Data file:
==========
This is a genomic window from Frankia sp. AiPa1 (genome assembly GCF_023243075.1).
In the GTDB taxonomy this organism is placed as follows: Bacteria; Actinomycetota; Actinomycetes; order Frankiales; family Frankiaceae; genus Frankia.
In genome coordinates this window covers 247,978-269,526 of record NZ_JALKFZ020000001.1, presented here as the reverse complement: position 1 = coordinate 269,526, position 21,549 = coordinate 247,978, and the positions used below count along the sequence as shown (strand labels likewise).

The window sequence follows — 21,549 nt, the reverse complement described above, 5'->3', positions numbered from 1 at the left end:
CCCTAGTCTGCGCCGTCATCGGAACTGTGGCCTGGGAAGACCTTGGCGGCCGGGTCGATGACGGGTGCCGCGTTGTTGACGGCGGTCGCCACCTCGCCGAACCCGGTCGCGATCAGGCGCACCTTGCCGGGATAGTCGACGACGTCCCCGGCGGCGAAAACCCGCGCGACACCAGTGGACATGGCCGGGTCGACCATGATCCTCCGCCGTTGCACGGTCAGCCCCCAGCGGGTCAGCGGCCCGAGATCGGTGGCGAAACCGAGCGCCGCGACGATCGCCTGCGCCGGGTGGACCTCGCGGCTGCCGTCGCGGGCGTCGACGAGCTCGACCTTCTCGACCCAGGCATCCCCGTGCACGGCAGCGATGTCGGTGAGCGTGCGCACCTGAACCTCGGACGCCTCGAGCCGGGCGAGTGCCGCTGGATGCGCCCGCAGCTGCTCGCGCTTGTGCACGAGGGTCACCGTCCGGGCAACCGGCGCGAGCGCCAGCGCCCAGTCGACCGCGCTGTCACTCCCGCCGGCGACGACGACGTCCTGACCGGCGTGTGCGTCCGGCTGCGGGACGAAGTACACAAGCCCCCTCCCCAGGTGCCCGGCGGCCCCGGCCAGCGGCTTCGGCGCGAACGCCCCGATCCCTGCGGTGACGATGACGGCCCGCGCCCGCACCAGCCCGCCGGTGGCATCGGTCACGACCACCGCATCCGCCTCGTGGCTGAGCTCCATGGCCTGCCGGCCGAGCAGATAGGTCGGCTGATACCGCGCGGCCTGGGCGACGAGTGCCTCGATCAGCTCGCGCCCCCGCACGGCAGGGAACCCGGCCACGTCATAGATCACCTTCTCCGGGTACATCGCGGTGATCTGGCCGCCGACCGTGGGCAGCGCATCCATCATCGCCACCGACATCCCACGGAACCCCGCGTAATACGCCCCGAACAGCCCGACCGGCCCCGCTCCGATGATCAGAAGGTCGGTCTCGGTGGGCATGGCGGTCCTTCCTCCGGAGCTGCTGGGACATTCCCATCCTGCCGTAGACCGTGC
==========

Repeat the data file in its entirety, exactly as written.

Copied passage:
This is a genomic window from Frankia sp. AiPa1 (genome assembly GCF_023243075.1).
In the GTDB taxonomy this organism is placed as follows: Bacteria; Actinomycetota; Actinomycetes; order Frankiales; family Frankiaceae; genus Frankia.
In genome coordinates this window covers 247,978-269,526 of record NZ_JALKFZ020000001.1, presented here as the reverse complement: position 1 = coordinate 269,526, position 21,549 = coordinate 247,978, and the positions used below count along the sequence as shown (strand labels likewise).

The window sequence follows — 21,549 nt, the reverse complement described above, 5'->3', positions numbered from 1 at the left end:
CCCTAGTCTGCGCCGTCATCGGAACTGTGGCCTGGGAAGACCTTGGCGGCCGGGTCGATGACGGGTGCCGCGTTGTTGACGGCGGTCGCCACCTCGCCGAACCCGGTCGCGATCAGGCGCACCTTGCCGGGATAGTCGACGACGTCCCCGGCGGCGAAAACCCGCGCGACACCAGTGGACATGGCCGGGTCGACCATGATCCTCCGCCGTTGCACGGTCAGCCCCCAGCGGGTCAGCGGCCCGAGATCGGTGGCGAAACCGAGCGCCGCGACGATCGCCTGCGCCGGGTGGACCTCGCGGCTGCCGTCGCGGGCGTCGACGAGCTCGACCTTCTCGACCCAGGCATCCCCGTGCACGGCAGCGATGTCGGTGAGCGTGCGCACCTGAACCTCGGACGCCTCGAGCCGGGCGAGTGCCGCTGGATGCGCCCGCAGCTGCTCGCGCTTGTGCACGAGGGTCACCGTCCGGGCAACCGGCGCGAGCGCCAGCGCCCAGTCGACCGCGCTGTCACTCCCGCCGGCGACGACGACGTCCTGACCGGCGTGTGCGTCCGGCTGCGGGACGAAGTACACAAGCCCCCTCCCCAGGTGCCCGGCGGCCCCGGCCAGCGGCTTCGGCGCGAACGCCCCGATCCCTGCGGTGACGATGACGGCCCGCGCCCGCACCAGCCCGCCGGTGGCATCGGTCACGACCACCGCATCCGCCTCGTGGCTGAGCTCCATGGCCTGCCGGCCGAGCAGATAGGTCGGCTGATACCGCGCGGCCTGGGCGACGAGTGCCTCGATCAGCTCGCGCCCCCGCACGGCAGGGAACCCGGCCACGTCATAGATCACCTTCTCCGGGTACATCGCGGTGATCTGGCCGCCGACCGTGGGCAGCGCATCCATCATCGCCACCGACATCCCACGGAACCCCGCGTAATACGCCCCGAACAGCCCGACCGGCCCCGCTCCGATGATCAGAAGGTCGGTCTCGGTGGGCATGGCGGTCCTTCCTCCGGAGCTGCTGGGACATTCCCATCCTGCCGTAGACCGTGC